Erik Stanley- ADF Senior Legal Counsel|November 5, 2013.
While many churches grapple with the impact and affects of same-sex “marriage”, a different but related issue is surfacing. It’s the push to recognize so-called “gender identity”: denying biological gender and demanding acceptance of one’s perceived gender. This means, as the name suggests, that a man who chooses to view himself as a woman will expect to be viewed and treated as such at all times and in all circumstances. And the failure to recognize this gender malleability as perfectly acceptable behavior will come at a cost.
Recent developments reveal the dimension of this threat to churches and ministries. In one recent case, a man teaching music and religion courses at a Catholic school in New York decided, after 32 years, that he was a “transgendered” woman – which is to say a “woman” in a man’s body. His decision violated Catholic theology and, not surprisingly, the school terminated his employment agreement. The teacher filed suit, claiming discrimination on the basis of so-called “gender identity,” which is now protected under New York law. The school asked a court to dismiss the claim based upon its right to hire and fire according to their beliefs. But a trial judge denied their request and forced the matter forward to trial.
Or consider another development. The State of California recently enacted legislation requiring public schools to allow students to use the bathrooms and locker rooms of their “perceived” gender. Under this law, the boy who merely claims to believe he is a girl (it’s not likely anyone will check to see if he is sincere) is free to change clothes and shower with the girls, regardless of how the young women may feel. How much further will this go? Will boys be forced upon the rosters of girls’ teams and even use up scholarship money designated for girls? Will girls who object be forced to undergo “sensitivity” training so the boy does not feel bad? We have already seen evidence that the approach may be to re-educate the uncomfortable young women away from their “stereotypical gender thinking.”
If all this is not shocking enough, it may be that Christian and other religious schools will be pressured to accept these changes. What happens to a Christian school that plays sports in a league that includes public school teams? Will these Christian schools be required to “accommodate” the visiting teams this way as the price of playing in a public school league? Or might some state official require that Christian schools accept this development as the cost of public university scholarships?
These and other questions arise as we enter the brave new world of gender-blender politics. And as we know from experience with marriage redefinition, those who disagree with this radical new government orthodoxy will be told they believe the wrong way, and that their religious beliefs are merely another form of religious bigotry.
The starting point for protecting churches, Christian schools, and other religious ministries against this new push is to solidify their protections by clarifying their beliefs in their bylaws and policies. For example, religious institutions that believe in the inerrancy of the Bible, or that derive beliefs from their church teachings, need to clearly state and affirm those beliefs. If a church believes that God created humanity male and female according to His design and purposes, it follows theologically that pursuing a course based upon gender confusion violates scripture that such behavior separates us from God, and that such behavior should not be celebrated as liberation from God’s creational design.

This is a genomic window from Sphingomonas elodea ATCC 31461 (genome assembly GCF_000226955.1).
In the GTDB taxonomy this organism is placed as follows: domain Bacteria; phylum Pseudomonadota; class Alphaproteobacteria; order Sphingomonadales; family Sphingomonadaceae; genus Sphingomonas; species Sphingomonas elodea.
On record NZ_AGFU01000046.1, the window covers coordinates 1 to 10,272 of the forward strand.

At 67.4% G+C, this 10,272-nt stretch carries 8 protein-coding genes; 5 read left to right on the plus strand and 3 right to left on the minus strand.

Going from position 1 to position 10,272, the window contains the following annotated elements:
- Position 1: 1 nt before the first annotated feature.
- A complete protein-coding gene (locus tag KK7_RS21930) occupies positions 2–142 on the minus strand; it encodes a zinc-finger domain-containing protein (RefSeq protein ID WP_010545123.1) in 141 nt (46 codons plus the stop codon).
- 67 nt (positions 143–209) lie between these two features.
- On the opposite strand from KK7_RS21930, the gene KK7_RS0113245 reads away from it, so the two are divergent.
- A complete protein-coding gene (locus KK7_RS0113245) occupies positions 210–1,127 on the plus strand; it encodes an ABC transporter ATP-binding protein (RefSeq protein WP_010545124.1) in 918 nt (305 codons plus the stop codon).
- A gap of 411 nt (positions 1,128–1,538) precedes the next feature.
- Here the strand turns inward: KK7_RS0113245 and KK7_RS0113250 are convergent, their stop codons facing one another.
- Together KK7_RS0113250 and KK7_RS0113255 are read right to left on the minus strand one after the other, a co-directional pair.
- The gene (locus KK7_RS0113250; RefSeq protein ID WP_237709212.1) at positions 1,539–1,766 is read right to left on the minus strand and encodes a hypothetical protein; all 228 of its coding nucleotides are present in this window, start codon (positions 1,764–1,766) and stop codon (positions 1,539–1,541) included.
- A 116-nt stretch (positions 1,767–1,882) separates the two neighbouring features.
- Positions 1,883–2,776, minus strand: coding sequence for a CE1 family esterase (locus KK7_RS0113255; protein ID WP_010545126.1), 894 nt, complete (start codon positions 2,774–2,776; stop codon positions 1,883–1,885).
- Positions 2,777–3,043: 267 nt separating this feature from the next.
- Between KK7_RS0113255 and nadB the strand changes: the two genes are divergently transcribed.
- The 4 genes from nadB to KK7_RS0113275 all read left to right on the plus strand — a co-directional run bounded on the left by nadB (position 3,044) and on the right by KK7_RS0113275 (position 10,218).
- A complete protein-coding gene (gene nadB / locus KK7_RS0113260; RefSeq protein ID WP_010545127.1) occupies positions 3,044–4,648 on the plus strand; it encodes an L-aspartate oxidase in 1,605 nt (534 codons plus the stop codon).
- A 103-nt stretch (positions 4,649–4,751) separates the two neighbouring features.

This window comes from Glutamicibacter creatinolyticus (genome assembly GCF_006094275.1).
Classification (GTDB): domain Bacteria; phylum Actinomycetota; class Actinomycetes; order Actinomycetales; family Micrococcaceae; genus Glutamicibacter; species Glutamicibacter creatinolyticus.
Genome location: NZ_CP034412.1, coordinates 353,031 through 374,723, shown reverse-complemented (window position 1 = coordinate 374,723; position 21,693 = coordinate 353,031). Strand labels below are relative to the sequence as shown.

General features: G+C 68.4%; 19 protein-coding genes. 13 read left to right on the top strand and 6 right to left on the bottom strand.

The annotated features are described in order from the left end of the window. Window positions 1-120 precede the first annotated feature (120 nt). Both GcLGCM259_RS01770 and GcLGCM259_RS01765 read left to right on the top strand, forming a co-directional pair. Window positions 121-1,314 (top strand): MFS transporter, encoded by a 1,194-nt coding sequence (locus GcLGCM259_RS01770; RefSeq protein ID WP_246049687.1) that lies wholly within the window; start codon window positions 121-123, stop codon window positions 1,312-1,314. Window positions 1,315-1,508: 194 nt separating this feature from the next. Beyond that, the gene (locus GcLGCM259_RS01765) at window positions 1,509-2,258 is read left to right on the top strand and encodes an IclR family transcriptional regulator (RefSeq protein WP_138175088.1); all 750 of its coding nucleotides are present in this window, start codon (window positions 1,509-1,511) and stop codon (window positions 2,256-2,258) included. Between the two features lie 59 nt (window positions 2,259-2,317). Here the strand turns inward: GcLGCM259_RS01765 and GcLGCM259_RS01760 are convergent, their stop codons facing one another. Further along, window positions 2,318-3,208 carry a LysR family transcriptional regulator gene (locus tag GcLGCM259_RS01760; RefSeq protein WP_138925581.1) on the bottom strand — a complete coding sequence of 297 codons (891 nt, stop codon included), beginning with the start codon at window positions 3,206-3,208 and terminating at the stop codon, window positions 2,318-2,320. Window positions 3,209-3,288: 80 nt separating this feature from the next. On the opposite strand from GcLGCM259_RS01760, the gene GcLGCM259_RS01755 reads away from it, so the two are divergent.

Furthermore, churches and religious nonprofits will do well to require both employees and volunteers to recognize and affirm biblical standards, and to make clear that departure from these standards will be cause for immediate termination of employment.
Beyond the issue of hiring and firing, churches should not be surprised to face potential conflicts arising during regularly scheduled worship services. What should a church do when a member or stranger attends services wearing clothing of the opposite sex? Is the person a sincere seeker or attending to disrupt services? If it is a disrupter – how should a church deal with the matter? Churches are private religious organizations, and as such have the right to demand the person leave the property – by police escort if necessary. Despite the church’s private status, such a person may claim the church is a “public accommodation” since it is open to visitors, and that removing the person from services violates state or local laws.
Since these issues will likely grow more serious in the near future, churches need to be informed. Churches are no stranger to hostility from a culture departing from biblical truth. Instead of being shaken or surprised by these developments, churches must take proactive steps now to protect themselves while there is still time. Proactive tools are available to help your church get started.